Originally Posted by Prestidigitweeze
See above. My point was that, according to the WSJ and certain early adopters here, the new PRS-T2's screen is markedly whiter than that of the devices which preceded it.
Here's how this is relevant to the new Kindle:
Either Amazon has developed a new kind of e-ink screen or all e-ink devices going forward will likely show the same improvement, though perhaps not Amazon's flair for marketing it.
It matters because an overall improvement would not be an incentive to buy a particular model by a particular brand unless the consumer were married to the Amazon format, ecosystem and/or customer experience.
But in order to know, we'll have to wait until more information is available. I'm looking forward to a screen comparison between the T2 and the new Kindle. (Isn't a new Nook about to make an appearance as well?)
However, even if it turns out the new whiter screen will be adopted by other companies, there is still the specific combination of features to consider. If you were looking for the glow light of the ST combined with the whiter screen of the Kindle, PRS-T2 and/or other next-gen e-ink e-readers, then for now, the new Kindle might well be the e-ink device to buy. It becomes especially attractive if you're partial to the Amazon store and if Amazon has managed to improve the front-lighting.
I'll be very interested to see the new device.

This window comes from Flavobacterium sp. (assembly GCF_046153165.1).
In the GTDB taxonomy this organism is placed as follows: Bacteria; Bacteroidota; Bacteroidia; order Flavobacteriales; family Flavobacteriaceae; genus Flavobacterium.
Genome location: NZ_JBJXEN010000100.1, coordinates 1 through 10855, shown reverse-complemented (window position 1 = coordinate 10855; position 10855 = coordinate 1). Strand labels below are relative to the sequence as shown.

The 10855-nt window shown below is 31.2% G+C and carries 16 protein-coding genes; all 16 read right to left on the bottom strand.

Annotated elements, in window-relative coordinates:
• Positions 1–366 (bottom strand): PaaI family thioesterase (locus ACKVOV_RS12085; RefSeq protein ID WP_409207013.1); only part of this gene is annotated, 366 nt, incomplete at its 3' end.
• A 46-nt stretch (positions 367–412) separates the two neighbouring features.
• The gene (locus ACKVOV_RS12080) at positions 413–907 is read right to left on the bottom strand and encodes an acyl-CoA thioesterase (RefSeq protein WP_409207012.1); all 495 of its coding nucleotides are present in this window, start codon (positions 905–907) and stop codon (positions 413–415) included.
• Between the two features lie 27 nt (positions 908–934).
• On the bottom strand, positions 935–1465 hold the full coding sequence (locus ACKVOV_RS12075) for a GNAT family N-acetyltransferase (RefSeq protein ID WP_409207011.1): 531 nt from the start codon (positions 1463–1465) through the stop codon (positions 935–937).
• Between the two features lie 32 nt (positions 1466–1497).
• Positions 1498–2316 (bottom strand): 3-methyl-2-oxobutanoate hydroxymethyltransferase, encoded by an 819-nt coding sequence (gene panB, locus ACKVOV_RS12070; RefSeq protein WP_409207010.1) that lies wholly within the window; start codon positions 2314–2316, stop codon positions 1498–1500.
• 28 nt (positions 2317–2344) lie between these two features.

It's interesting to me that Sony's material for the T2 doesn't mention the whiter screen, and not all reviews mention it, either (i.e., the All Things D review on the WSJ). According to the specs, it's just a pearl screen.
On the other hand, Amazon is *calling the thing* Paperwhite; so obviously they think the increased whiteness is a big deal. It is possible, of course, that Amazon has a new screen technology that is noticeably whiter. This is possible, although I'm kind of skeptical, since Amazon doesn't develop its own screens and I haven't heard anything about e-ink coming up with something better. (And current e-ink is a long way from the background being close to paper white). ON the other hand, I think Amazon was the first company with access to the pearl screen, so maybe they are the first with access to some new screen.
But what I really suspect is that the screen looks really white *when the light is used*. It's already the case that pearl screen in sunlight look noticeably whiter than they do under a reading light less bright than the sun, so my theory is that there is some aspect of the frontlighting that brings out the whiteness of the screen and maybe enhances the contrast as well.
I guess we'll know soon enough.